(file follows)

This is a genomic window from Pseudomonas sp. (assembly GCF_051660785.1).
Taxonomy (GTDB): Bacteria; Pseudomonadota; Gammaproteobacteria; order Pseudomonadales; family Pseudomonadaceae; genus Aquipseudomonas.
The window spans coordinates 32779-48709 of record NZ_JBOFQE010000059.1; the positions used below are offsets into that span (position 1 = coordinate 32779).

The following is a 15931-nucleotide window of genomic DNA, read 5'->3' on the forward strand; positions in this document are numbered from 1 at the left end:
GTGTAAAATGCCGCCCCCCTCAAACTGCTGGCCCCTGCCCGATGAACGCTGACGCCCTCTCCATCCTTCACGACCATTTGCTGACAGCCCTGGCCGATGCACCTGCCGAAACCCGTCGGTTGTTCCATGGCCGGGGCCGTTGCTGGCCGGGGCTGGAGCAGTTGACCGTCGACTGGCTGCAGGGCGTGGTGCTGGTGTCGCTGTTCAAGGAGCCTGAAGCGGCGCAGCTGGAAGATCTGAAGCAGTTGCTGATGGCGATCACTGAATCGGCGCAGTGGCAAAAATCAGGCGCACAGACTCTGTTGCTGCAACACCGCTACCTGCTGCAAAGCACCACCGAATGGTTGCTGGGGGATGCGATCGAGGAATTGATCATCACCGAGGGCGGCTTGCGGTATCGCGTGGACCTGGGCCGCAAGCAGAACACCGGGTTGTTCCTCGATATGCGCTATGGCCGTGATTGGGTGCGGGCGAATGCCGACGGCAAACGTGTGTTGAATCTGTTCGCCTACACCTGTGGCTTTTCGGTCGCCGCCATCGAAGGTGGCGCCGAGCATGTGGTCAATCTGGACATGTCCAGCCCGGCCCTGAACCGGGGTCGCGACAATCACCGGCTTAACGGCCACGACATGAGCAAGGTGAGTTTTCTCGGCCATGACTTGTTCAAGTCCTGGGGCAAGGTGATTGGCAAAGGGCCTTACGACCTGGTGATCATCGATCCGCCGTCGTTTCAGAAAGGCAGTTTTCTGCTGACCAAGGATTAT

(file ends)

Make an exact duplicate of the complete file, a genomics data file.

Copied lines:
This is a genomic window from Pseudomonas sp. (assembly GCF_051660785.1).
Taxonomy (GTDB): Bacteria; Pseudomonadota; Gammaproteobacteria; order Pseudomonadales; family Pseudomonadaceae; genus Aquipseudomonas.
The window spans coordinates 32779-48709 of record NZ_JBOFQE010000059.1; the positions used below are offsets into that span (position 1 = coordinate 32779).

The following is a 15931-nucleotide window of genomic DNA, read 5'->3' on the forward strand; positions in this document are numbered from 1 at the left end:
GTGTAAAATGCCGCCCCCCTCAAACTGCTGGCCCCTGCCCGATGAACGCTGACGCCCTCTCCATCCTTCACGACCATTTGCTGACAGCCCTGGCCGATGCACCTGCCGAAACCCGTCGGTTGTTCCATGGCCGGGGCCGTTGCTGGCCGGGGCTGGAGCAGTTGACCGTCGACTGGCTGCAGGGCGTGGTGCTGGTGTCGCTGTTCAAGGAGCCTGAAGCGGCGCAGCTGGAAGATCTGAAGCAGTTGCTGATGGCGATCACTGAATCGGCGCAGTGGCAAAAATCAGGCGCACAGACTCTGTTGCTGCAACACCGCTACCTGCTGCAAAGCACCACCGAATGGTTGCTGGGGGATGCGATCGAGGAATTGATCATCACCGAGGGCGGCTTGCGGTATCGCGTGGACCTGGGCCGCAAGCAGAACACCGGGTTGTTCCTCGATATGCGCTATGGCCGTGATTGGGTGCGGGCGAATGCCGACGGCAAACGTGTGTTGAATCTGTTCGCCTACACCTGTGGCTTTTCGGTCGCCGCCATCGAAGGTGGCGCCGAGCATGTGGTCAATCTGGACATGTCCAGCCCGGCCCTGAACCGGGGTCGCGACAATCACCGGCTTAACGGCCACGACATGAGCAAGGTGAGTTTTCTCGGCCATGACTTGTTCAAGTCCTGGGGCAAGGTGATTGGCAAAGGGCCTTACGACCTGGTGATCATCGATCCGCCGTCGTTTCAGAAAGGCAGTTTTCTGCTGACCAAGGATTAT